And, of course, making stylistic choices that convey the greater message and brand of the publication:

Visually, we wanted to make something that didn't ape current design tropes - the boring, over-used and essentially art-less 'web 2.0 look' of bright palletes, gradient fills and rounded corners - but had a more classical view, as befitting something a little more grown up. Richard Spencer Powell said the magazine design draws from modernism, of course (especially North and Mittel European heritage) but also looks further back into the early 20thC, and beyond the simple serifs and vogue for ornamentation, but look at the engravings, section headers, cartographic styles etc.

So the last thing we needed was a bevelled/shaded button style in yellow or fuscia.

And, finally, the hot topic of the moment -- how to successfully engage readers with user-generated content like comments and the like (the approach may surprise you):

In terms of user generated content, or user discussion of Monocle pieces, my view was that we didn't need comments on the site as people increasingly have their own spaces to talk, discuss, comment - whether that's blogs and discussion fora, or the social software of Facebook et al. So a more progressive approach would be to ensure that everything is linkable and kept online - with clean, permanent URL structures - thus encouraging people to point to articles from the comfort of their own sites. At some point, we could begin to aggregate responses to Monocle editorial, Technorati-style, perhaps...overall, this seemed a more mature approach to handling this brand, and the increasingly sophisticated environment online. It's meant we don't have to carry moderation costs, which I knew could be expensive, yet still trigger conversation. Towards the end of the year, a site described Monocle as "the most blogged about magazine", so part of that strategy would seem to be working.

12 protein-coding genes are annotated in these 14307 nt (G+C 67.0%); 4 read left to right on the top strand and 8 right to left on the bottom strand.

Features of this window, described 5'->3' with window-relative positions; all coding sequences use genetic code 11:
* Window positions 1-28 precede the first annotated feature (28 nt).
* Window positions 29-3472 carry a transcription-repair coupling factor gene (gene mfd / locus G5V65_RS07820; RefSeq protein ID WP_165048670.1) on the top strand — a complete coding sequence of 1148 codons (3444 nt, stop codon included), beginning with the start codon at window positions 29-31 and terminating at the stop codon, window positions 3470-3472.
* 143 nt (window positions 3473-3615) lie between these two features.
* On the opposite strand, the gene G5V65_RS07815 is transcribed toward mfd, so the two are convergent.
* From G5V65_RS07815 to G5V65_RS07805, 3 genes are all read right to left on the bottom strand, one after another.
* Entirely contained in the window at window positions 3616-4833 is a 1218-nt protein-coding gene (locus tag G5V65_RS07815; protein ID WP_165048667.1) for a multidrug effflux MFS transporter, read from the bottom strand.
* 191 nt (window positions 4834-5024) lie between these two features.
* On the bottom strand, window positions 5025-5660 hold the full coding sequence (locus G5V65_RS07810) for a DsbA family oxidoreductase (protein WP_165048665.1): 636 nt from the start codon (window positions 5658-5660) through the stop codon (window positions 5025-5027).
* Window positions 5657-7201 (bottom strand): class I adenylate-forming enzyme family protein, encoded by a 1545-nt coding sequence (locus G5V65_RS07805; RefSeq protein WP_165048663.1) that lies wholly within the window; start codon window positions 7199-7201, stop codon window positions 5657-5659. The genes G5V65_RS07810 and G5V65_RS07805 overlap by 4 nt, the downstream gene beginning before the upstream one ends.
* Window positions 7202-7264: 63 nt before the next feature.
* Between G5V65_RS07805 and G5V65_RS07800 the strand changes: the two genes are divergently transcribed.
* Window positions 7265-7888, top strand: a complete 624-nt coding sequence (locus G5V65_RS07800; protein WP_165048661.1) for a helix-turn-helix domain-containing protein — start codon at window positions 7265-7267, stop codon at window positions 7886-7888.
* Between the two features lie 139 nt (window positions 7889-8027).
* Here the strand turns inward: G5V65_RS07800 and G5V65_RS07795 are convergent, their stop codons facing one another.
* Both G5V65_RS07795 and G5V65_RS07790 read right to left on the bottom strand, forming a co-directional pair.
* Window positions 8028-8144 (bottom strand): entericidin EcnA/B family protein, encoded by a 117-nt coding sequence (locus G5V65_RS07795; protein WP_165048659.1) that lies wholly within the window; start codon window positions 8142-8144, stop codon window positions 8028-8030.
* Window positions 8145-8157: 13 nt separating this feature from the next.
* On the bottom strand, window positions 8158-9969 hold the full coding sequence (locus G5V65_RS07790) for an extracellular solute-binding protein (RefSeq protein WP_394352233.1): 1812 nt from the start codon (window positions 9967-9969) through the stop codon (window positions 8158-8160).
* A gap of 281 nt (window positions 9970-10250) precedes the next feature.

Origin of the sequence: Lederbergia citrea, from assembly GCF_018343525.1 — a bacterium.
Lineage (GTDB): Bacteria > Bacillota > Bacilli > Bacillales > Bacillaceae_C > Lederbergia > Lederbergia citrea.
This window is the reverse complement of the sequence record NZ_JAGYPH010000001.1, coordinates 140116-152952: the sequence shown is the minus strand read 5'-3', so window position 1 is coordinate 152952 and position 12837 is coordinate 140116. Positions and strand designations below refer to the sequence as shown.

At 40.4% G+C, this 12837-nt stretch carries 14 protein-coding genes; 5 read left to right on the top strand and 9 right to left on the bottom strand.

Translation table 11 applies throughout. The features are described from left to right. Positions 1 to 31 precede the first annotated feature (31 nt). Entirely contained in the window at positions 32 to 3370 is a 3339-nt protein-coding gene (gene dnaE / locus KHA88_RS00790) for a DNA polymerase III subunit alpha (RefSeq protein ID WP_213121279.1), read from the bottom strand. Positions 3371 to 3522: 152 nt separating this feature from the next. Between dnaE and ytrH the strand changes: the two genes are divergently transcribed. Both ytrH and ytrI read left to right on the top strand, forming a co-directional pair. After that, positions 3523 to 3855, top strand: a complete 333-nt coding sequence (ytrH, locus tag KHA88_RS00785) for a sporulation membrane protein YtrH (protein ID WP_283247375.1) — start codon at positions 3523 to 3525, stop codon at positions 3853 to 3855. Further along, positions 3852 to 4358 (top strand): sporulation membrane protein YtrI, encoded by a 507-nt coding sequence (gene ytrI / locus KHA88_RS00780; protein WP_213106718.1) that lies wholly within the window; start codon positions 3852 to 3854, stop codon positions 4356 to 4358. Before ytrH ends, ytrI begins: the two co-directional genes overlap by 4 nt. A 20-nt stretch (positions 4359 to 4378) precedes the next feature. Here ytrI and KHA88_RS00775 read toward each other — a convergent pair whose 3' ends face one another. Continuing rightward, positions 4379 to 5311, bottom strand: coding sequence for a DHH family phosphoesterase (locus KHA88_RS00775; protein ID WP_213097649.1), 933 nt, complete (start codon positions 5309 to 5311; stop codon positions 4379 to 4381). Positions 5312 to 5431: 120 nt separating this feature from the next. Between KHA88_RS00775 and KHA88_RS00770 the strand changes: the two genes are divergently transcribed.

I think there are some incredibly valuable lessons to be had here, and all designers for the web ought to be thinking about these issues in depth. Given recent discussion on this blog, Mark Potts and Avenue A | Razorfish, I'm looking at you with a friendly gaze; but I'm also looking at every online editor and the higher-ups that constrain their efforts at Condé Nast, Hearst, Time, Hachette, Meredith, Rodale, and so forth.

Because honestly: I know The New Yorker site won the 2008 National Magazine Award for General Excellence, but let's be honest -- can sites like that (clean content dumps with unimaginative architecture) and the insanely cluttered sites of or even New York magazine's site really hold a candle to the clean lines, forward-thinking, mature site of Monocle?

I don't think so.

To me, they just look three steps behind.

1 comment:

sunitha said...

What makes the visitors to come back to the site that they have already gone through? I think a perfect website designing and a good looking websites makes the visitors again to be back to that designing